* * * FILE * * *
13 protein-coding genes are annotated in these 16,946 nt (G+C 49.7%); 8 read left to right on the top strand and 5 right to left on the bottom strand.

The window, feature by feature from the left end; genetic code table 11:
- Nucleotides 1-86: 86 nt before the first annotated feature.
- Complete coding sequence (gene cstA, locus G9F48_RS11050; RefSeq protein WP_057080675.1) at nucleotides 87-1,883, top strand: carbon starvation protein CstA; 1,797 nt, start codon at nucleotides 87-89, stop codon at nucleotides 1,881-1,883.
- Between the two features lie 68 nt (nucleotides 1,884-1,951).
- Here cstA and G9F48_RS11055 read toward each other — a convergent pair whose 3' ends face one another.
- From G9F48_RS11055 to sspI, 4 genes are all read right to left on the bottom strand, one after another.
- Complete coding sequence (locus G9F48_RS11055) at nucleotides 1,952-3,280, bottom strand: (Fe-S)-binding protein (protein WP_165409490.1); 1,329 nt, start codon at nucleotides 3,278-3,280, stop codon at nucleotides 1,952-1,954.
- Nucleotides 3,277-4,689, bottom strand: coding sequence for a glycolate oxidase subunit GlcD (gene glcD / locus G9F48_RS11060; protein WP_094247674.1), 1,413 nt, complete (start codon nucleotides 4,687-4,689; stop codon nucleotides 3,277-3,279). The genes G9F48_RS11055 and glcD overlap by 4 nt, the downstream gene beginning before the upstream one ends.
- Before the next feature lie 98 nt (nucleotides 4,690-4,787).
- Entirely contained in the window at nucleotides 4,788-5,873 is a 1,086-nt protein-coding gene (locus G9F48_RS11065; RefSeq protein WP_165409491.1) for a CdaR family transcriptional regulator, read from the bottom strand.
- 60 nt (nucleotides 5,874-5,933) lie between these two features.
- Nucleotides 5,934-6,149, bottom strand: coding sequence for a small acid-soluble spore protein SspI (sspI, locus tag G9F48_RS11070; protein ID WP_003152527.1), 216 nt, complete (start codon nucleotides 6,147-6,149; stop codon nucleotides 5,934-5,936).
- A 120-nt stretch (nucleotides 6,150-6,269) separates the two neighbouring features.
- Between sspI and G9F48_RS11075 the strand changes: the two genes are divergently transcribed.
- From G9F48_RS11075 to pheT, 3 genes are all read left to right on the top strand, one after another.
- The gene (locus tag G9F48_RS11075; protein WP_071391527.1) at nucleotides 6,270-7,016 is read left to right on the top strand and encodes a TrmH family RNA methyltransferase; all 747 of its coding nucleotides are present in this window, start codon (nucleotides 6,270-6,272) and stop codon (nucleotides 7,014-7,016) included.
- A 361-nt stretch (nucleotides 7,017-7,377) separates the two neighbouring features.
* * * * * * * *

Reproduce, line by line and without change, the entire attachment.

13 protein-coding genes are annotated in these 16,946 nt (G+C 49.7%); 8 read left to right on the top strand and 5 right to left on the bottom strand.

The window, feature by feature from the left end; genetic code table 11:
- Nucleotides 1-86: 86 nt before the first annotated feature.
- Complete coding sequence (gene cstA, locus G9F48_RS11050; RefSeq protein WP_057080675.1) at nucleotides 87-1,883, top strand: carbon starvation protein CstA; 1,797 nt, start codon at nucleotides 87-89, stop codon at nucleotides 1,881-1,883.
- Between the two features lie 68 nt (nucleotides 1,884-1,951).
- Here cstA and G9F48_RS11055 read toward each other — a convergent pair whose 3' ends face one another.
- From G9F48_RS11055 to sspI, 4 genes are all read right to left on the bottom strand, one after another.
- Complete coding sequence (locus G9F48_RS11055) at nucleotides 1,952-3,280, bottom strand: (Fe-S)-binding protein (protein WP_165409490.1); 1,329 nt, start codon at nucleotides 3,278-3,280, stop codon at nucleotides 1,952-1,954.
- Nucleotides 3,277-4,689, bottom strand: coding sequence for a glycolate oxidase subunit GlcD (gene glcD / locus G9F48_RS11060; protein WP_094247674.1), 1,413 nt, complete (start codon nucleotides 4,687-4,689; stop codon nucleotides 3,277-3,279). The genes G9F48_RS11055 and glcD overlap by 4 nt, the downstream gene beginning before the upstream one ends.
- Before the next feature lie 98 nt (nucleotides 4,690-4,787).
- Entirely contained in the window at nucleotides 4,788-5,873 is a 1,086-nt protein-coding gene (locus G9F48_RS11065; RefSeq protein WP_165409491.1) for a CdaR family transcriptional regulator, read from the bottom strand.
- 60 nt (nucleotides 5,874-5,933) lie between these two features.
- Nucleotides 5,934-6,149, bottom strand: coding sequence for a small acid-soluble spore protein SspI (sspI, locus tag G9F48_RS11070; protein ID WP_003152527.1), 216 nt, complete (start codon nucleotides 6,147-6,149; stop codon nucleotides 5,934-5,936).
- A 120-nt stretch (nucleotides 6,150-6,269) separates the two neighbouring features.
- Between sspI and G9F48_RS11075 the strand changes: the two genes are divergently transcribed.
- From G9F48_RS11075 to pheT, 3 genes are all read left to right on the top strand, one after another.
- The gene (locus tag G9F48_RS11075; protein WP_071391527.1) at nucleotides 6,270-7,016 is read left to right on the top strand and encodes a TrmH family RNA methyltransferase; all 747 of its coding nucleotides are present in this window, start codon (nucleotides 6,270-6,272) and stop codon (nucleotides 7,014-7,016) included.
- A 361-nt stretch (nucleotides 7,017-7,377) separates the two neighbouring features.